Published in Courier Mail on 27 March 2017

Accreditation too lax

Letter, The Age

While there are some excellent aged care homes, recent reports of medical negligence, neglect and inadequate personal care suggest that numerous providers prioritise profits over residents’ quality of life. How do such homes pass accreditation? Ten years ago, a Senate committee held an inquiry into the sector. Its report criticised the accreditation standards, finding them too generalised to effectively measure care outcomes. Unfortunately, vague phrases such as adequate nourishment and hydration, effective continence management, optimum levels of mobility and sufficient staff continue to be used.

Consider the case of a friend. She has been classified correctly as a “falls risk” – meaning she is not permitted to walk without a staff member. Due to insufficient staff and a culture that sees many residents spend most of the day immobile, her son has sole responsibility for “maximising her mobility”.

Given that the accreditation process enables aged-care facilities to receive government funding, it should be a rigorous assessment not a rubber stamp.

Sarah Russell, Aged Care Matters

Aged need protections

Letter, The Age

Graeme Croft refers to the slump in share price of aged care companies (Letters, 6/9). This followed analysts downgrading aged care stocks after the government issued new guidelines. After the budget announced changes to the Aged Care Funding Instrument, causing providers concern about profits, some privately owned aged care homes responded by charging additional service fees, including “capital refurbishment fees” and “asset replacement contributions”. These fees improved profits but did not provide any benefit to residents. The Department of Health has announced that these types of fees contravened the legislation.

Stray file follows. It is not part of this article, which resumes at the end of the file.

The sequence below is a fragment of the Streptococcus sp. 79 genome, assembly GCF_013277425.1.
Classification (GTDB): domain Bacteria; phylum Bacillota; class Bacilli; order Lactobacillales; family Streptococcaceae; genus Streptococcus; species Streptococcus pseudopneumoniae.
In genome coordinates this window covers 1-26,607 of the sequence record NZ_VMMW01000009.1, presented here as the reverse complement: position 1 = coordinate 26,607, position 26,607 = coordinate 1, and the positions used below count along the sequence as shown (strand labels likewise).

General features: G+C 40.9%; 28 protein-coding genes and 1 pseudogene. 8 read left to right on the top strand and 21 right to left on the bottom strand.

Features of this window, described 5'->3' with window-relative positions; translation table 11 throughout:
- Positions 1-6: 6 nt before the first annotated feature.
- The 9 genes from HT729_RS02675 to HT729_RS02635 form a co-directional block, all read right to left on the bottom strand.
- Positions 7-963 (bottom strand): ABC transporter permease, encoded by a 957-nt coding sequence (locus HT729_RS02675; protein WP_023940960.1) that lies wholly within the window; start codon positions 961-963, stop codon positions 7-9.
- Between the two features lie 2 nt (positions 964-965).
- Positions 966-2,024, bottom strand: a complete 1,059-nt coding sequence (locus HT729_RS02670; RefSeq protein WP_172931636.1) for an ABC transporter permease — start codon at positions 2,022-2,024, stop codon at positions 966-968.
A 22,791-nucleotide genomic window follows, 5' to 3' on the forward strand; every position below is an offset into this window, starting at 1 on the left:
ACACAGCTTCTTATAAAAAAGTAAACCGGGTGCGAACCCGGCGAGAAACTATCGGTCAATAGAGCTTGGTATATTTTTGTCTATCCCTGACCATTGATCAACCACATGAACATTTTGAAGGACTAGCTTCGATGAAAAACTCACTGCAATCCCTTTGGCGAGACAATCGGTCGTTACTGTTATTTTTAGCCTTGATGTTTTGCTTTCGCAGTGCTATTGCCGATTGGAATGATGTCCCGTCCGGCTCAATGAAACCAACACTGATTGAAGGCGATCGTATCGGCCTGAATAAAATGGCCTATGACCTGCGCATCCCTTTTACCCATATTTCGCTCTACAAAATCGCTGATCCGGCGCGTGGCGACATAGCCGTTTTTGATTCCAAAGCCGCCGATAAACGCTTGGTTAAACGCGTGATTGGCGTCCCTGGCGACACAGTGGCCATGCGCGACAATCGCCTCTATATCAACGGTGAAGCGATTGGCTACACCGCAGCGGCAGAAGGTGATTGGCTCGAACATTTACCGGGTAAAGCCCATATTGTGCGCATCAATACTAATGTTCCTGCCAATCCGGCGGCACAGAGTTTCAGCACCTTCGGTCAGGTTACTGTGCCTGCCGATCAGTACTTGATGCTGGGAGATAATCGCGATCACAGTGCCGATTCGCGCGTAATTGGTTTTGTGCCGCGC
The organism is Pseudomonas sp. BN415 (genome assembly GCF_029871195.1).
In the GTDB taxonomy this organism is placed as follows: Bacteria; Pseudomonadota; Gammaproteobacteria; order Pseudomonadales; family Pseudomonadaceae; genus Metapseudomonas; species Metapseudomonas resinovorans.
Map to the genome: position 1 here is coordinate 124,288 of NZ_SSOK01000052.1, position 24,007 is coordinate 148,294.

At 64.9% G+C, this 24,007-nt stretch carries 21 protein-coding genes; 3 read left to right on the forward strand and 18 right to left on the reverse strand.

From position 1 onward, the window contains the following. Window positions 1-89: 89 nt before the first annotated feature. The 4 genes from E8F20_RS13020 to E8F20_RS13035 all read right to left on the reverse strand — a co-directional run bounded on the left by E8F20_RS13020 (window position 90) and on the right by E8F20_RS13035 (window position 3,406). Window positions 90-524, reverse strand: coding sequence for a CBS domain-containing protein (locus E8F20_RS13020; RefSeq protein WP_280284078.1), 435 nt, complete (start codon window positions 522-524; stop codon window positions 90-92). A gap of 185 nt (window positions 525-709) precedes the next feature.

So while I agree with Croft that the industry needs serious reform I don’t agree with his conclusion. The care of vulnerable older people is too important to be left to the free market.  In an unregulated environment, these extra charges, up to $18 a day, would have gone unnoticed.

Croft also refers to the “high standards” set by the government. On the contrary, legislation falls remarkably short of demanding high standards. Unlike childcare centres, there is no requirement for aged care homes to have mandated staff-to-resident ratios. The accreditation and outcome standards also remain woefully inadequate. “Consumers” of aged care are often frail. They do not have the capacity to “drive” the residential aged care sector.

Sarah Russell, Northcote

Bags of money in aged care

bags

Letter, The Age

Residential aged care is big business. The Aged Care Financing Authority estimates the sector requires an investment of $31 billion over the next decade. Most of this will come from the private sector (The Age, 29/7). The bipartisan “Living longer living better” reforms have decreased regulation in aged-care homes. Vulnerable older people are now “consumers” in a market-based system. Deregulation serves the interests of providers, not residents. Paradoxically, private providers of aged-care homes lobby for a decrease in regulation and an increase in government subsidies. Leading Age Services Australia, the peak body representing private providers, is using images of “money bags” to promote their funding workshops to optimise government subsidies. This ad suggests that profits trump residents’ care. Recent calls for camera surveillance in aged-care homes divert the focus away from the need for systemic change. The care of vulnerable older Australians is too important to be traded on the market like any other commodity.

Sarah Russell, Northcote